When Trump’s cast is vetted by the US Congress, the committee will assess experience, judgment, and records, not hairdos.

Time to get looks off the table and face what truly matters.

Mary Lou Quinlan is a New York-based author, actor and advocate for women. Her latest play Work – about women’s careers – launches in 2017. Visit justaskawoman.com

 

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Now what? Don’t move on. Move forward.

With the contentious 2016 Presidential election finally over, many women are still shell-shocked. Dumb-founded. Lots of hyphenated feelings. The temptation is to commiserate with cohorts and for the victors to demand that everyone else “Move on!” Not so fast. This two year slog deserves a moment to assess and absorb. Lots of segments of the population are conflicted but I’ll focus on women because…that’s what I do. I listen to women all the time.

My read? While some are disappointed in the loss of a woman for the top office ( I tossed my white ‘suffragette’ jacket on the floor and crawled to sleep that night myself, ) more are concerned with the “normalization” of the winning campaign’s misogynist rhetoric. There can be no joy in Mudville when someone wins while demeaning women’s bodies and brains and constituents give a pass to boasts of assault. This election showed me that too many men–and women–have decided that derogatory sexist behavior is an acceptable part of life in the fast lane. Like most women, I’ve experienced my share of nasty remarks and gritted my teeth through borderline (and actual) harassment. Naively, I thought we were better than that in 2016. I had hoped that we had all grown up and grown fuller as human beings. Seems not.

But back to the headline, Now What? I believe that we have a duty to be sure little girls can grow up with the biggest dreams, unshackled by a rating of 1-10. That young women take on careers with the confidence that they count equally with men and not wonder if they are bait for a late night meeting. And that women, as they evolve through motherhood, aging and life changes, will find a welcome place to work with fairness and dignity, without fear of being marginalized. The political pendulum can swing but we can’t tolerate prejudice from those at the top of our organizations, communities or our country.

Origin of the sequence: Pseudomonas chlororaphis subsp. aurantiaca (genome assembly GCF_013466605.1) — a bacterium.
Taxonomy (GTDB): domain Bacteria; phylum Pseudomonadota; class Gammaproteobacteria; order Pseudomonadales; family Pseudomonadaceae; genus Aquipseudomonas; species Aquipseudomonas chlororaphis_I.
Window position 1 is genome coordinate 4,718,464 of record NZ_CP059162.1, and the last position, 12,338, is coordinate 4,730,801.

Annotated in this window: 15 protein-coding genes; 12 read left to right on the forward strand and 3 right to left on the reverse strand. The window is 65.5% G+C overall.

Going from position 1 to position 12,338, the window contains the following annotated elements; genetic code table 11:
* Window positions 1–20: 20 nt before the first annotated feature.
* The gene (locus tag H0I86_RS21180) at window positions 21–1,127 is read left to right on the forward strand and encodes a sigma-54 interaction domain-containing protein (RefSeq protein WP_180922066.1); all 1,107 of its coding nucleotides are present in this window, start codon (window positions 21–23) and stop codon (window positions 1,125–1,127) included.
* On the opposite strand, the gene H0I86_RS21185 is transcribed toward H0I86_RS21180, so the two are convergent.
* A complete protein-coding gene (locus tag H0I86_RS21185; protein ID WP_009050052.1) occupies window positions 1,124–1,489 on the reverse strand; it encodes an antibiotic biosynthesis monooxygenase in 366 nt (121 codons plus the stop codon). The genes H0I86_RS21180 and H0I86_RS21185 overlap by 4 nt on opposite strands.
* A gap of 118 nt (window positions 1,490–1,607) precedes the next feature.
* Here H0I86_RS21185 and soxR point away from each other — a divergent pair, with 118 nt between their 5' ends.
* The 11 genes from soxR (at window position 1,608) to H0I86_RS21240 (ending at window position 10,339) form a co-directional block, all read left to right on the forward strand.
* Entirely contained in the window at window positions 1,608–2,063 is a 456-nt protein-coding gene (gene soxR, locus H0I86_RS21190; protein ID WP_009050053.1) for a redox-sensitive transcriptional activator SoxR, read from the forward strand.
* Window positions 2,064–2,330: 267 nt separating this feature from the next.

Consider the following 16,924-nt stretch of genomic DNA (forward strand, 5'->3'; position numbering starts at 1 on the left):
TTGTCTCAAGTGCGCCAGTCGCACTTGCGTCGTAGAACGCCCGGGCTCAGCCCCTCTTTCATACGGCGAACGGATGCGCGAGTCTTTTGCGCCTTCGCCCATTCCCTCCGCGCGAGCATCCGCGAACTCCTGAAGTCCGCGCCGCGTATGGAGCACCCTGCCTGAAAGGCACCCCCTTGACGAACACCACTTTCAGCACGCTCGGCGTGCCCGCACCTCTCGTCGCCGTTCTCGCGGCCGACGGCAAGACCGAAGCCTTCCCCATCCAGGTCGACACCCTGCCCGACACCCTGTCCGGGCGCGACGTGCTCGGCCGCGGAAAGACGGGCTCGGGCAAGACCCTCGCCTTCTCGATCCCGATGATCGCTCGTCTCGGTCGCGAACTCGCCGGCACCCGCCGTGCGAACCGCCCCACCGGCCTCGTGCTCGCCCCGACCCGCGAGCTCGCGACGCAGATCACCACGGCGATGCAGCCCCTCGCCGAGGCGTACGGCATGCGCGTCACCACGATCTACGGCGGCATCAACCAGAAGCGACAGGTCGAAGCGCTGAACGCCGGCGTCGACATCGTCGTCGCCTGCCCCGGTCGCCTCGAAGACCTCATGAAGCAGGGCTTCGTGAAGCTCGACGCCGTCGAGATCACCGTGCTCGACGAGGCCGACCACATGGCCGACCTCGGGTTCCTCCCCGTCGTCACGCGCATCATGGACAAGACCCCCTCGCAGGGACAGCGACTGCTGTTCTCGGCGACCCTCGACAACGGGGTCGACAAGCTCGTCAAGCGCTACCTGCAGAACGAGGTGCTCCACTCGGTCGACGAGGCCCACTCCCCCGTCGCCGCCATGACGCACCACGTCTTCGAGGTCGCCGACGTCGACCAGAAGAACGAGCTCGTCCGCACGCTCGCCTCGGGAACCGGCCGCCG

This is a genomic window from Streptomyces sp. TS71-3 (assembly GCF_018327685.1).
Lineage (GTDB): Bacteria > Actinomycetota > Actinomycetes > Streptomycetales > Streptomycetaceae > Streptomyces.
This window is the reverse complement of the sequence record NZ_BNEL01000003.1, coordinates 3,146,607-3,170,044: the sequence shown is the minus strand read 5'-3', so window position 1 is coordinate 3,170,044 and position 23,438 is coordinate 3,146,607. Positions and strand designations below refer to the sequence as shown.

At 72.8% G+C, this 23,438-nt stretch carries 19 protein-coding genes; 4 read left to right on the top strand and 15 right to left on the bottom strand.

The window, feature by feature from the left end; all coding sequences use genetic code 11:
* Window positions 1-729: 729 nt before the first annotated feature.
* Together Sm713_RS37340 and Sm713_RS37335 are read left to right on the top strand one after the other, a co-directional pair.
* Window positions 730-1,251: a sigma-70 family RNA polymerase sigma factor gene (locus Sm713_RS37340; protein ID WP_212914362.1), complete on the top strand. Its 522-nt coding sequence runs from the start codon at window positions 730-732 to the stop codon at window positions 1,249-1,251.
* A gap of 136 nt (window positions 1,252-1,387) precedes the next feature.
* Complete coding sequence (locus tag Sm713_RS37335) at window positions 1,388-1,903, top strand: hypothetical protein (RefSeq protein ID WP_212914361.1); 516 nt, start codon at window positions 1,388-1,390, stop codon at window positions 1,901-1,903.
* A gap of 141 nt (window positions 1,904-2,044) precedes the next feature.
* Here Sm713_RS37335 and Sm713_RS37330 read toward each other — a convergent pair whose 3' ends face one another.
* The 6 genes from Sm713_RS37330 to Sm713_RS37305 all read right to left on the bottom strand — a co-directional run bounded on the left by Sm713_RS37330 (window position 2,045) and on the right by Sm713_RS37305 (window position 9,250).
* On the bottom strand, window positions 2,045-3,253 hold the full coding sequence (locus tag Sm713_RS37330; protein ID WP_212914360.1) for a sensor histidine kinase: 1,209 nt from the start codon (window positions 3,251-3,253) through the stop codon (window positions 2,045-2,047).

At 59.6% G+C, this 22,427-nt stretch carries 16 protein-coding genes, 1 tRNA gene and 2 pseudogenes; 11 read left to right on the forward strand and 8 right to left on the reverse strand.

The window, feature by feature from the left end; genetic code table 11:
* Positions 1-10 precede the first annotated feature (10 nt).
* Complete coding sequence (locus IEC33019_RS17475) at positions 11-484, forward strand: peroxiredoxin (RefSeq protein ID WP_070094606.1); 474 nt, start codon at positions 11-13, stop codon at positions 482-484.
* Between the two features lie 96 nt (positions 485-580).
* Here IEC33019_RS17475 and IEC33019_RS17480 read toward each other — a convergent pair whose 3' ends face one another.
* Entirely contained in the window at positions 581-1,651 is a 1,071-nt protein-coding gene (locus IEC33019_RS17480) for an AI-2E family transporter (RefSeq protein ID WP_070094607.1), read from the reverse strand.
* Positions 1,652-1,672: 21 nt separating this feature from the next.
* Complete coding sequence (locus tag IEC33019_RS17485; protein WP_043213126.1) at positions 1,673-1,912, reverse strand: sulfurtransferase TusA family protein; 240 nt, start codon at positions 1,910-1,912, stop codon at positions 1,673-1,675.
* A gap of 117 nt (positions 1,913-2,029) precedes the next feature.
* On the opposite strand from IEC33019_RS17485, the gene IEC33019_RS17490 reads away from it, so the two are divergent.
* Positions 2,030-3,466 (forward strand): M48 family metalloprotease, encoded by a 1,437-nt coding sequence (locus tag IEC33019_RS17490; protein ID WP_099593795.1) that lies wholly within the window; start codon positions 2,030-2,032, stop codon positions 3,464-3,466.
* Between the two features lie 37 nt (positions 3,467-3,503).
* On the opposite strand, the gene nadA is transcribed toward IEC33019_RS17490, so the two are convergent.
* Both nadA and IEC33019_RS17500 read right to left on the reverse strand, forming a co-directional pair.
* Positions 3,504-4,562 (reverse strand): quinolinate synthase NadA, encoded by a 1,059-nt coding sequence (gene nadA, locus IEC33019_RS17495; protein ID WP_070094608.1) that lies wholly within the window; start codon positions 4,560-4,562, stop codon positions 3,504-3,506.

I’ve heard from my husband’s male friends that they are surprised that the women in their lives are still down and frustrated after the election. I really don’t feel that “Hillary funk” is the problem. It’s that this entire campaign revealed that things haven’t changed and resurrected nightmares of years ago. The election shone a light on the reality that there are too many who will never support a woman for a senior leadership job, no matter how qualified. It’s easy to say that Hillary wasn’t the right one. But what of the next? Will she be too shrill? Too unseasoned? Too…what?

To those cheering the result of the election, I offer this: supporting your candidate based on policies is your right as a voter. But please, as a human being, speak out clearly against any patterns of sexist behavior. Show your pride by holding the new president to the highest standard. And as women, let’s sit down with others of every generation, especially those with whom we disagree. Instead of “getting over it”, let’s get it out on the table.
Let’s not simply move on; let’s move forward. Together. Out loud.

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Watch Three Generations React to “Makers” on PBS

This week, PBS aired a groundbreaking (and we hope, award-winning!) documentary called “Makers” tracing the journey of women from the awakening of the feminist movement through to today. Chelsea, a prime Gen Y woman and I, a member of the class of ’75, gathered a group of ten women to watch together and weigh in. We invited representatives from all different life stages; a college senior getting ready to transition to the professional world, recent graduates starting careers, newlyweds looking forward to starting a family, empty nesters and life-reinventors.